For example, if there's a collector who's interested in a certain item they might search for it on the codex, and then approach the auction house at which it was last sold. The auction house might then contact the item's buyer and ask whether they're interested in selling.
By bringing more trust(lessness) and efficiency to the system, buyers can better find the items they want and sellers can get a better price. And auction houses and other intermediaries can also reap the benefits of increased business.
"The ability to prove ownership, without compromising the privacy demanded by fine art collectors, will result in a better, fairer, and bigger market for all participants," said Codex CEO Mark Lurie.
The Codex Protocol also offers a range of blockchain dapps, designed to soothe other industry pain points. Its Biddable system, for example, is just a blockchain-based escrow system for prospective buyers to securely deposit funds (in Ethereum only initially) without providing confidential information. Simple but effective.
The Codex Protocol comes with a token called Codex. This is designed to align the incentives of auction houses, dealers, experts, lenders and other industry stakeholders and promote the Codex Protocol as standard across the system.
It's also intended to prevent abuse of the system. Taking actions on items requires fees being payable in Codex, with the exact fee depending on the action. For example, placing a lien on an item might cost more than simply registering a transfer of ownership.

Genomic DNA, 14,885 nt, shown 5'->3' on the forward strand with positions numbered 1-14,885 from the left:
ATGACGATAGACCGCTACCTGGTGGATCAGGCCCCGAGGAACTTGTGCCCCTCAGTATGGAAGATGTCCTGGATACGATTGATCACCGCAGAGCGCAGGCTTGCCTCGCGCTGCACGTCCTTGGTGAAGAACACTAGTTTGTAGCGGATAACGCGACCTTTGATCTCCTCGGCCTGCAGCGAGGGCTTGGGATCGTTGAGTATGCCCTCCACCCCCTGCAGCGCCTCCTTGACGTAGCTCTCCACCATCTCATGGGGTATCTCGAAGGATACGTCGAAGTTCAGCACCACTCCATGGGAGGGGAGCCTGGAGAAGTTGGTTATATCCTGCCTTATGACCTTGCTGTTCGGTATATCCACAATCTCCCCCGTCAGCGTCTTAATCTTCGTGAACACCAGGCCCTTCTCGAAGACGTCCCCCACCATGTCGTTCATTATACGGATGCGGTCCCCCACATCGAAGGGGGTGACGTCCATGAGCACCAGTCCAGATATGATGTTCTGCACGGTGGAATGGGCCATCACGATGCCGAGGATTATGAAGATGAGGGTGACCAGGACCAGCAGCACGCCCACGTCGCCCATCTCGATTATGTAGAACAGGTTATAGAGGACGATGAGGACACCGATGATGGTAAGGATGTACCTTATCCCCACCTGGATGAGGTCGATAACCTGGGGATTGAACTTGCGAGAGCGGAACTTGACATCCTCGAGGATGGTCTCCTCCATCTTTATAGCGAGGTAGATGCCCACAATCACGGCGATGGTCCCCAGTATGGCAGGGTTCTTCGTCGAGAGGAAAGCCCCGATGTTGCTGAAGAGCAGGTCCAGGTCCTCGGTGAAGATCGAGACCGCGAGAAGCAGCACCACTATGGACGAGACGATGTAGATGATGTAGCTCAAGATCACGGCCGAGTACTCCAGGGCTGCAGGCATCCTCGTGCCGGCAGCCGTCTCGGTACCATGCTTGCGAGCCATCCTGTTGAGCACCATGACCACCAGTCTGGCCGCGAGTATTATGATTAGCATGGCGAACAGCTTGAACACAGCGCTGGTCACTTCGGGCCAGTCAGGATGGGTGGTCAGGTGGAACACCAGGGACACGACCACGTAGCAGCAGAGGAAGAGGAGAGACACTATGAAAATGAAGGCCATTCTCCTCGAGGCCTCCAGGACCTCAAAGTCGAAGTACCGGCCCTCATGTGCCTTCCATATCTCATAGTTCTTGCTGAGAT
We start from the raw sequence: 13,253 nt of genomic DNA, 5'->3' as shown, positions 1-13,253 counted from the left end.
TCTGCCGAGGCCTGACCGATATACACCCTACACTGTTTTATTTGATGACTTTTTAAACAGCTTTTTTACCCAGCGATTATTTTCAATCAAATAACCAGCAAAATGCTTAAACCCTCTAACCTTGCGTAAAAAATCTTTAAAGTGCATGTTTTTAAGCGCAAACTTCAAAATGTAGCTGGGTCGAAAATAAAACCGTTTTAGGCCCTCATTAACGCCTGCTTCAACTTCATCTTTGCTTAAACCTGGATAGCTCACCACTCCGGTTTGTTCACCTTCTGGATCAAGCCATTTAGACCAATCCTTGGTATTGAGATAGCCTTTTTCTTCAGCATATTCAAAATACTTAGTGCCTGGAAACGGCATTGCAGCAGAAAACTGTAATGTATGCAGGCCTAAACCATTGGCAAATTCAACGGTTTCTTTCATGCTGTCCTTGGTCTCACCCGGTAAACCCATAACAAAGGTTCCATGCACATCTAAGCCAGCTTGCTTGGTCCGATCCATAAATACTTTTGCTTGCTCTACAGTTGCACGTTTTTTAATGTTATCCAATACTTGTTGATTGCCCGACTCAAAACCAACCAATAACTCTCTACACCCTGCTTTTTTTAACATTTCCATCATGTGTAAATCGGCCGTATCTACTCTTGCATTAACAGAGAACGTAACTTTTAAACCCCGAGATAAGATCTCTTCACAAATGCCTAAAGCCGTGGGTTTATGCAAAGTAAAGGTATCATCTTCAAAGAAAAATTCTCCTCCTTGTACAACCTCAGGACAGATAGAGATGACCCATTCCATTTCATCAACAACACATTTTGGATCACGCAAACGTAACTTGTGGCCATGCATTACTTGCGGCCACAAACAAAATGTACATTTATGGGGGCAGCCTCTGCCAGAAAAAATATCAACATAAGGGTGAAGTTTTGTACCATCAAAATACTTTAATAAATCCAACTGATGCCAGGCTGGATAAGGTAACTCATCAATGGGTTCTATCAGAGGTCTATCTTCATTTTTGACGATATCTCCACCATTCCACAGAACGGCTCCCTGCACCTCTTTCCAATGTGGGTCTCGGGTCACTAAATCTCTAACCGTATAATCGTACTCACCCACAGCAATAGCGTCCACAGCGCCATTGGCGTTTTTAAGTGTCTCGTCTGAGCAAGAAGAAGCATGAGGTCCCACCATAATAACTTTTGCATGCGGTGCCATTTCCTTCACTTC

The fees are designed to be just enough to be effective, but too low to cause any real friction in the system itself. Occasional users will pay occasional small fees, while serious institutional users like auction houses will be able to reduce their fees by holding larger amounts of Codex tokens.
One of the main challenges might be getting items onto the Codex in the first place. An item's blockchain history only begins once it gets on the Codex, and the network needs to catalogue a lot of items to grow.
To this end, Codex has partnered with auction houses and related providers to build a consortium, with the goal of registering items on the Codex as they pass through the auction houses. As items pass through auction houses, their provenance will start growing. The intention is to turn Codex into a new industry standard, used by everyone. And it's to this end that Codex has partnered with over 5,000 auction houses that sell over 10 million items worth over $6 billion annually.
The other main challenges might be those faced by any other business in the highly speculative and rapidly evolving cryptocurrency space. Competition, a lack of funding and skill shortages. The usual.
These are also being resolved in the usual way. Blockchain venture capital group Pantera Capital has dropped a $5 million investment into Codex, and it's also brought in a bunch of expert advisers.
"As blockchain technology and digital currencies establish their role in the global economy over the next several years, our mission is to act as the catalyst for widespread blockchain adoption and innovation. We believe in Codex’s vision and its ability to radically transform how business is done in the fine arts and collectibles industry," said Joey Krug, co-chief investment officer of Pantera Capital.
"We have also seen first hand the amount of new cryptowealthy investors looking to diversify and store value. Through Codex, cryptoinvestors will have the ability to leverage the art and collectables asset class for this purpose."
Disclosure: At the time of writing the author holds ETH, IOTA, ICX, VET, XLM, SALT, BTC, NANO